PROSPECT PROFILE: JORDAN MORRISON
This is the second in a series of profiles about six Penguins prospects who attended this year’s rookie orientation camp.
Jordan Morrison knows he’s not ready for the NHL this season. That doesn’t mean he isn’t excited about playing for the Pittsburgh Penguins one day.
“They have made a lot of great changes in the past year,” he said. “They went from a team that was in the basement to contenders this year. They have a lot of strong young players and I am glad to be a part of that.”
Pittsburgh drafted Morrison in the seventh round of the 2004 NHL Entry Draft. He knows he needs more seasoning with the Ontario Hockey League’s Peterborough Petes.
“Hopefully after this season I will make the jump. We’ll see how it goes,” he said. “Hopefully the Penguins like what I am doing.”
The 19-year-old center helped the Petes claim the OHL’s East Division championship last season. He finished tied for third on the team with 64 points in 67 games. He tallied 23 goals and had 41 assists.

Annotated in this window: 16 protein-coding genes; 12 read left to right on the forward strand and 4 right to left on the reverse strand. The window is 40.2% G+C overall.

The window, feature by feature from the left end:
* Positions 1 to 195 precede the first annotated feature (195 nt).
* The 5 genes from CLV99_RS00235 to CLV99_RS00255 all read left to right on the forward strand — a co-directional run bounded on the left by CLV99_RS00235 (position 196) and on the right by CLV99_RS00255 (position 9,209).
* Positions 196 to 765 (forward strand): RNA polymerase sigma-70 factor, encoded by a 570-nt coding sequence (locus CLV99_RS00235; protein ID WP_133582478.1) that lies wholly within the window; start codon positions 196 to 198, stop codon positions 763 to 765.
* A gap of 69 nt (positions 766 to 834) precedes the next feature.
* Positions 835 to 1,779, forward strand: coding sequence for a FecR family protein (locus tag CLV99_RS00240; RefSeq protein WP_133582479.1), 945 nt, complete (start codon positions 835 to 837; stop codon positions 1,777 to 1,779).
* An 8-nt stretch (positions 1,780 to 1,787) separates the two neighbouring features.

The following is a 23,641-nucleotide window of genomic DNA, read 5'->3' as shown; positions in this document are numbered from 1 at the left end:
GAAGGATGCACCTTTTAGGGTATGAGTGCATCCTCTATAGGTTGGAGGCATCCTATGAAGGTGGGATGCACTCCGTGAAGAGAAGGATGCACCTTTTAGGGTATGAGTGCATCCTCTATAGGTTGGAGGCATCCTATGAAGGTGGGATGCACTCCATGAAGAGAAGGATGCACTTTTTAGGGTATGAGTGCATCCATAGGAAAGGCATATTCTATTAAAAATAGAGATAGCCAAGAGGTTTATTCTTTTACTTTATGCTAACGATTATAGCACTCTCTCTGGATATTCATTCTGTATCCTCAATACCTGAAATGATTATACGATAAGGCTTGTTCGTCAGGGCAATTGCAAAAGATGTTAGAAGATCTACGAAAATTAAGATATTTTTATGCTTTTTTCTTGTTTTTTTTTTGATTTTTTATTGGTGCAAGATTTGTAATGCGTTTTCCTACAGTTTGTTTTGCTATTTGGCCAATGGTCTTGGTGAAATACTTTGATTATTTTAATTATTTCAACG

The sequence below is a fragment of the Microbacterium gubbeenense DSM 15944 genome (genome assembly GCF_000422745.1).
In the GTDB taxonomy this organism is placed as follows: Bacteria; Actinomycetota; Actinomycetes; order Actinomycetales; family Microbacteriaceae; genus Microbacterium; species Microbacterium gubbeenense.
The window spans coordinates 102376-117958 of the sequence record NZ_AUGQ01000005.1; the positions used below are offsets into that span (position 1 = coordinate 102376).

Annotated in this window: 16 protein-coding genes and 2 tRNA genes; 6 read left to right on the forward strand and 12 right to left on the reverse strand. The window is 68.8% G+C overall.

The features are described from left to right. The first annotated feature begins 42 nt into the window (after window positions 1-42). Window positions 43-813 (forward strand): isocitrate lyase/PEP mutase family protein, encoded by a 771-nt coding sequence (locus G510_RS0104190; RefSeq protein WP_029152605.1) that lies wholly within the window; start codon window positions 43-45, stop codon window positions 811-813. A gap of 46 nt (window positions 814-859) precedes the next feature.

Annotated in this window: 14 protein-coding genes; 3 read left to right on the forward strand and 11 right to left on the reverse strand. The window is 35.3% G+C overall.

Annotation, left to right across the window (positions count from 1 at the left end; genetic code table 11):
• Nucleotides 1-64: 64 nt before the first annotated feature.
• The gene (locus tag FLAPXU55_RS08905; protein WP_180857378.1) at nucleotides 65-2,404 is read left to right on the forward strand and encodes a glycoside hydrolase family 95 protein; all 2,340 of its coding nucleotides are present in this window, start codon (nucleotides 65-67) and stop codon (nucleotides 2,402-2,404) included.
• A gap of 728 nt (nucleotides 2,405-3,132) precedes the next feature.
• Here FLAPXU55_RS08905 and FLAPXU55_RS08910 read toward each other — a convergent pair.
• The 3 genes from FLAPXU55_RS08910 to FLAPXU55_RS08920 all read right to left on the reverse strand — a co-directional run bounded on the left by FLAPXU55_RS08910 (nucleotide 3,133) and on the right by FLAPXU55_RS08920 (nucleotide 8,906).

Peterborough advanced to the Eastern Conference championship series, but Ottawa swept the Petes, 4-0. Morrison, a native of Scarborough, Ontario, tied for second on the team in postseason scoring with 12 points. He tied for the team lead with 10 assists and added two goals.
“We had a pretty strong season last year. We have a new coach up there who has really turned things around,” he said. “We’re going to have a pretty good squad this year and hopefully we can make a good run for the (J. Ross Robertson) Cup.”
Morrison’s quickness and strong stickhandling ability make him one of the OHL’s top playmakers. However, he knows he has room to improve. He is going to work on adding some bulk and strength to his slim 5-11, 167-pound frame, which is not ready to handle the rigors of an NHL season.
“I have just been working on getting bigger and stronger. That’s what I have been focusing on mostly this summer,” he said. “I have been getting on the ice and working hard so I can get back in the swing of things.”
Morrison got a personal taste of the hockey hysteria that swept over Pittsburgh this summer. He can’t wait to become a permanent part of it in the city.
“Everyone used to talk about the Steelers down here, from what I have been told, so the Penguins are getting out there,” he said. “It’s good; I hope the buzz continues. I think it’s just great for hockey after the lockout. I hope it continues.”